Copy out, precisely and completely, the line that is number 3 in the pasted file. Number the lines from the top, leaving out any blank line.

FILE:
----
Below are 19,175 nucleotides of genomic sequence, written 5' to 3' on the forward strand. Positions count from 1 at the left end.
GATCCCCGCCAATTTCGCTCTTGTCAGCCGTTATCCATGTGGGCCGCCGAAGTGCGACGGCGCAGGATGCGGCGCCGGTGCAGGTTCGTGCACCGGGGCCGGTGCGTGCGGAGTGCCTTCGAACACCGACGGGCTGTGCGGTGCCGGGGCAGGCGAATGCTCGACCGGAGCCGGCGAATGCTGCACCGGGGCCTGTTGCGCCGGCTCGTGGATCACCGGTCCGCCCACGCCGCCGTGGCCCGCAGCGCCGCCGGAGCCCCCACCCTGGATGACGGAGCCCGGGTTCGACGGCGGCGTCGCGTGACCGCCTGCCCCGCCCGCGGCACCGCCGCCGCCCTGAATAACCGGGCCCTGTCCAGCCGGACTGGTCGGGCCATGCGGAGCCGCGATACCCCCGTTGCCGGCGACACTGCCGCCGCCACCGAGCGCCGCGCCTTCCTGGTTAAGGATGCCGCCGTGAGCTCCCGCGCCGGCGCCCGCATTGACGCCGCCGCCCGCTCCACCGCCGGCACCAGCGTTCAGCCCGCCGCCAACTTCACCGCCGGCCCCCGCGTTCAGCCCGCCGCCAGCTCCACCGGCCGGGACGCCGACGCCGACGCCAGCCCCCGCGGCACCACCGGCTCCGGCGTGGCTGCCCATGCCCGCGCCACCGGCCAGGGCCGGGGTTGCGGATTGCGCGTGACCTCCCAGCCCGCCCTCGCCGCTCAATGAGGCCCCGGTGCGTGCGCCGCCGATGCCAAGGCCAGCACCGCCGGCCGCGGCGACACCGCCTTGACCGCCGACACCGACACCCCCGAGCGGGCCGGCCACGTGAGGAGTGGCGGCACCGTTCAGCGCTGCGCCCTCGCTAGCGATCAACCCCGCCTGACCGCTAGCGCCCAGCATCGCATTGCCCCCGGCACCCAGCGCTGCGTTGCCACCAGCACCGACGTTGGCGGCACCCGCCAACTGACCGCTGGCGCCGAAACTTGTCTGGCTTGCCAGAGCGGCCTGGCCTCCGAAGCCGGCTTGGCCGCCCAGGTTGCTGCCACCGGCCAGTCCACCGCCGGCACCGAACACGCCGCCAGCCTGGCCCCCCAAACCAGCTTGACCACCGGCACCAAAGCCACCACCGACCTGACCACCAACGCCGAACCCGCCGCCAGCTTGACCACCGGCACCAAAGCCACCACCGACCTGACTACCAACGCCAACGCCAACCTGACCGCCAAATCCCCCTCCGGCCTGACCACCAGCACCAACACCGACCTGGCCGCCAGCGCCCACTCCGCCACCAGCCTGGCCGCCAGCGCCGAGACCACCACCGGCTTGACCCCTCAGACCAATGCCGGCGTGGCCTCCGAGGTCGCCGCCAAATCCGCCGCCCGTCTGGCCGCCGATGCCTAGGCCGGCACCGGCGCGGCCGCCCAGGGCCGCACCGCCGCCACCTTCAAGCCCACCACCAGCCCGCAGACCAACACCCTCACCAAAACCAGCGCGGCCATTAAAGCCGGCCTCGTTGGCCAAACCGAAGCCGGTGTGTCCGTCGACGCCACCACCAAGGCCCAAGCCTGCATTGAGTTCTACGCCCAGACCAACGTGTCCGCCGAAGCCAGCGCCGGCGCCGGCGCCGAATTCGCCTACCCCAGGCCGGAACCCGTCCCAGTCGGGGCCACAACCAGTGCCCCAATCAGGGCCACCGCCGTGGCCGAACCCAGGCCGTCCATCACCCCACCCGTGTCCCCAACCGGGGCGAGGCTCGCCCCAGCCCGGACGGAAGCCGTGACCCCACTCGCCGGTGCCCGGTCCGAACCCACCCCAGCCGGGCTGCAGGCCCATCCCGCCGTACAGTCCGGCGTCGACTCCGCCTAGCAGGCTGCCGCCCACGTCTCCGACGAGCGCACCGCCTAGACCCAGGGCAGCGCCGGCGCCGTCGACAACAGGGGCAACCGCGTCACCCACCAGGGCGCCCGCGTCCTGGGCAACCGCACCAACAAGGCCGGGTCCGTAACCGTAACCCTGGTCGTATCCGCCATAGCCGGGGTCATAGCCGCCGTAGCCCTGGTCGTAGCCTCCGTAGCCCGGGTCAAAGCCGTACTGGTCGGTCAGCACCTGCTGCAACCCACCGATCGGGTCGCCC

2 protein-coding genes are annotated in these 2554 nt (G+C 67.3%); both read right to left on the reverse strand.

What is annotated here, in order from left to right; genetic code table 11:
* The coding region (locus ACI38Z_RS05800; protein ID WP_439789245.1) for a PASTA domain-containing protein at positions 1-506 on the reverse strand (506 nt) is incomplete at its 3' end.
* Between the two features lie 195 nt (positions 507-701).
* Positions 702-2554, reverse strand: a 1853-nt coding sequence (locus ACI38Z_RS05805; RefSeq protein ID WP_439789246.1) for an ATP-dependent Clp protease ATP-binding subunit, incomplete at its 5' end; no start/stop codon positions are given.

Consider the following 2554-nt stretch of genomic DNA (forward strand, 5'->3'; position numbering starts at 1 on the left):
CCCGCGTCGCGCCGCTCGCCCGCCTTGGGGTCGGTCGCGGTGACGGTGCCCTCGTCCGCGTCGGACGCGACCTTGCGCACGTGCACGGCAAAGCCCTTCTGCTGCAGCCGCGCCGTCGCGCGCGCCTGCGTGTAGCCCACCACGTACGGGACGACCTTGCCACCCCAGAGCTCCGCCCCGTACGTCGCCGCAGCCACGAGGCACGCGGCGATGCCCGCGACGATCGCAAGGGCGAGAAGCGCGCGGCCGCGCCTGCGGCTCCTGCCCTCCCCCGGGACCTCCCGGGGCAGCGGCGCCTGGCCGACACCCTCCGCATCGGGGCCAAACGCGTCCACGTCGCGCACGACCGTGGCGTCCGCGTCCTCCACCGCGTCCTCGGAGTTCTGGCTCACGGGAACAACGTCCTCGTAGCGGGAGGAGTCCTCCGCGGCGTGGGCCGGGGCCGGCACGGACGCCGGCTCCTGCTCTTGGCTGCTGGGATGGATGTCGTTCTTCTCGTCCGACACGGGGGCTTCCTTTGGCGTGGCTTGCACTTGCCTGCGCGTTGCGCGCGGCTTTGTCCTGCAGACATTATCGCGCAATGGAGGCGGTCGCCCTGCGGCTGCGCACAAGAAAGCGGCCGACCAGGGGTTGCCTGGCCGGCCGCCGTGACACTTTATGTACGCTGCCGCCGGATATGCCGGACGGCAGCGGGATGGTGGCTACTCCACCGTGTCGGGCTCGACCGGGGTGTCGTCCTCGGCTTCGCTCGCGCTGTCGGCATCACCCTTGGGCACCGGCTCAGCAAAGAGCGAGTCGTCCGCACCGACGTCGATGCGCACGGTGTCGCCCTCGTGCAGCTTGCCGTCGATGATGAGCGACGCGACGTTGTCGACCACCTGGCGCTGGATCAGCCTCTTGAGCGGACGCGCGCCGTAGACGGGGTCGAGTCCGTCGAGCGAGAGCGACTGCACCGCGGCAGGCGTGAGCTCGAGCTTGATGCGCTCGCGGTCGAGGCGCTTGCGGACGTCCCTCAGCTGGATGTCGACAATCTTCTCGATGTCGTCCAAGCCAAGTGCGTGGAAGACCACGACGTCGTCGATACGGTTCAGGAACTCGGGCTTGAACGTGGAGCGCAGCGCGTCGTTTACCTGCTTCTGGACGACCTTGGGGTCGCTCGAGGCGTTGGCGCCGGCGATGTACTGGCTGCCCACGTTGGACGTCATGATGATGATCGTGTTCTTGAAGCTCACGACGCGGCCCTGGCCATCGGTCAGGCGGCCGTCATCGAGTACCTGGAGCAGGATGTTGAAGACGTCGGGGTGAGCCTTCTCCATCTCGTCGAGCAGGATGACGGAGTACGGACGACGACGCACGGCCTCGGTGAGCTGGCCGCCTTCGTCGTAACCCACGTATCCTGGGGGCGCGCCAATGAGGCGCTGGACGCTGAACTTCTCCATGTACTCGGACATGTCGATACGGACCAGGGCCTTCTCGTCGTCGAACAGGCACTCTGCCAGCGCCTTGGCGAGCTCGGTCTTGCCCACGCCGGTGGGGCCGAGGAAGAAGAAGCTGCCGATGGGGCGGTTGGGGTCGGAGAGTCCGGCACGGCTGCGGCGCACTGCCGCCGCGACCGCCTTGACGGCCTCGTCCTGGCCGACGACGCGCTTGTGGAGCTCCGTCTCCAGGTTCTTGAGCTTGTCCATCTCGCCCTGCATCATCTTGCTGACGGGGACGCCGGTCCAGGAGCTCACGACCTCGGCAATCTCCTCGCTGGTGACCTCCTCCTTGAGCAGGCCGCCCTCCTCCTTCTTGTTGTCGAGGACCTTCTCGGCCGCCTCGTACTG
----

2 protein-coding genes are annotated in these 2554 nt (G+C 67.3%); both read right to left on the reverse strand.